Tuesday, February 22, 2011

Friulan language

From Wikipedia's Friulan language page:

Friulan (furlan or affectionately marilenghe in Friulan, friulano in Italian), is a Romance language belonging to the Rhaeto-Romance family, spoken in the Friuli region of northeastern Italy. Friulan has around 800,000 speakers, the vast majority of whom also speak Italian. It is sometimes called Eastern Ladin, since it shares the same roots as Ladin, although over the centuries it has diverged under the influence of surrounding languages, including German, Italian, Venetian, and Slovene. Documents in Friulan are attested from the 11th century, and poetry and literature dating as far back as 1300. By the 20th century, there was a revival of interest in the language, which has continued to this day.

Native speakers refer to anything of Friulan culture, including themselves, as "Friûl." One great way to really get into the spirit of any culture is to find those online translators, like Friulan, and look up various words. In time, you will find aspects of history within those words, even just on your own by seeing similar spelling in other related languages. Friuli is, of course, in the northeast corner of our ancestral homeland, at high Alpine elevation. It was a crossroads between the Cisalpine world, the German world, and the Slavic world. It borders the Tri-Veneto area, Austria, and Slovenia.

When the Romans invaded the region in 181 BC, the natives were called the "Carni" and spoke a Celtic language. Since then many influences have completely altered the language. Roman, Ladin (a similar neighboring people), Langobard, Slavic, Venetian, French, and probably others, have left their linguistic imprint on the Friulan language.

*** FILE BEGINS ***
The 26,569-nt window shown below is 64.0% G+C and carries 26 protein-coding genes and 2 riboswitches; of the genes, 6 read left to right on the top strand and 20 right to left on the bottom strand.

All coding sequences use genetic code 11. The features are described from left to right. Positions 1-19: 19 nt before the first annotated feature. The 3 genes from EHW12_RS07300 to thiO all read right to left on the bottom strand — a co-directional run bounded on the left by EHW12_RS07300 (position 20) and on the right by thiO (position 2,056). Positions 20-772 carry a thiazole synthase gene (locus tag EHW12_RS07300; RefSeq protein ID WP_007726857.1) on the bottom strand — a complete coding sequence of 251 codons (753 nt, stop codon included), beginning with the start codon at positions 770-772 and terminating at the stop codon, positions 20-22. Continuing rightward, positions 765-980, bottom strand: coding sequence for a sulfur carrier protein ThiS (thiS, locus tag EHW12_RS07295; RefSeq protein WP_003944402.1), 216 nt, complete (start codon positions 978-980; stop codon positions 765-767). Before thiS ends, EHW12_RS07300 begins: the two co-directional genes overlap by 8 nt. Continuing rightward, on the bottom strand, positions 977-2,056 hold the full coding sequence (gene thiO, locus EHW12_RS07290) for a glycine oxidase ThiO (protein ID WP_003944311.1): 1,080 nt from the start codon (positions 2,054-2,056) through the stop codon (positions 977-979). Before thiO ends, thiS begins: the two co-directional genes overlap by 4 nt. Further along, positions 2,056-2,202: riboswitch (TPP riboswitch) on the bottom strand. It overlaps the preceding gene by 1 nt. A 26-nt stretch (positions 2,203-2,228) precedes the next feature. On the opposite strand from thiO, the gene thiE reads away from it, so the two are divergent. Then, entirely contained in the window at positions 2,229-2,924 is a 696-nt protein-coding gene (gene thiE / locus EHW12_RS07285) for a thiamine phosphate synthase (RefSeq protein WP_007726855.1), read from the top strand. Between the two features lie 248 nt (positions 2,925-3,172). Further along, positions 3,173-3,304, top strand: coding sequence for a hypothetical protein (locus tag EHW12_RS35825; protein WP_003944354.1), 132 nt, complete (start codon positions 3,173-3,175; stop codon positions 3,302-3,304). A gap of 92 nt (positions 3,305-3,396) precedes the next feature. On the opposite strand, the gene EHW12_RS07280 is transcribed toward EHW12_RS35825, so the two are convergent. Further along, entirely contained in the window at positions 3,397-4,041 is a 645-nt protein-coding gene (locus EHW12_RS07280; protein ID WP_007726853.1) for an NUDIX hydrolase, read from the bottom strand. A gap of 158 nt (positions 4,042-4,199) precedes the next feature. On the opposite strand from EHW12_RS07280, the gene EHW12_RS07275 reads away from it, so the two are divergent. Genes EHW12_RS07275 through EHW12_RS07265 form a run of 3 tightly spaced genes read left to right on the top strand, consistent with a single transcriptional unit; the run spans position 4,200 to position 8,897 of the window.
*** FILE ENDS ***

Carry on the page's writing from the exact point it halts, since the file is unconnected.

There is so much to say about Friuli, that it's hard to focus only on the native language. The linguistic influences do say a lot about the Friulan people within a historical context. They're a facinating element of the Padan circle of native peoples.

Even within Friuli, there are variants of the language. How is that for confusion? Also, the regionally overlapping Ladin people, with a similar language, adds even more to the confusion. Just to give a few examples of Fruilan words with a clear origin in another historical language:

bussâ, to kiss (German)

zigâ, to shout (old Alpine Slavic)

cudiç devil (Slovene)

sbregâ, to tear (Langobardic)

bragons, trousers (Carnic/Celtic)

canucje, straw (Venetian)

pardabon, really (French)

Do take a look at the above link, as I just can't do this subject justice. This may be the most facinating Padan language of them all. Also, try some of the online translators like Logos; as well as some of the Italian-Friulan translators (you may need to go from English to Italian to Friulan). See also Friulan literature.


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